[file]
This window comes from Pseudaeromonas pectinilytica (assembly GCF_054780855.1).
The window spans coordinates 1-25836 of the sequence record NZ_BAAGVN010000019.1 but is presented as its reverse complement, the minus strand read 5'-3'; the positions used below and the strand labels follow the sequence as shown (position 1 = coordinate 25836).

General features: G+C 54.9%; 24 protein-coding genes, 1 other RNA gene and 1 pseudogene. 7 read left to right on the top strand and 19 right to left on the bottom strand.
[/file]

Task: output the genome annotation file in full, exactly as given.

This window comes from Pseudaeromonas pectinilytica (assembly GCF_054780855.1).
The window spans coordinates 1-25836 of the sequence record NZ_BAAGVN010000019.1 but is presented as its reverse complement, the minus strand read 5'-3'; the positions used below and the strand labels follow the sequence as shown (position 1 = coordinate 25836).

General features: G+C 54.9%; 24 protein-coding genes, 1 other RNA gene and 1 pseudogene. 7 read left to right on the top strand and 19 right to left on the bottom strand.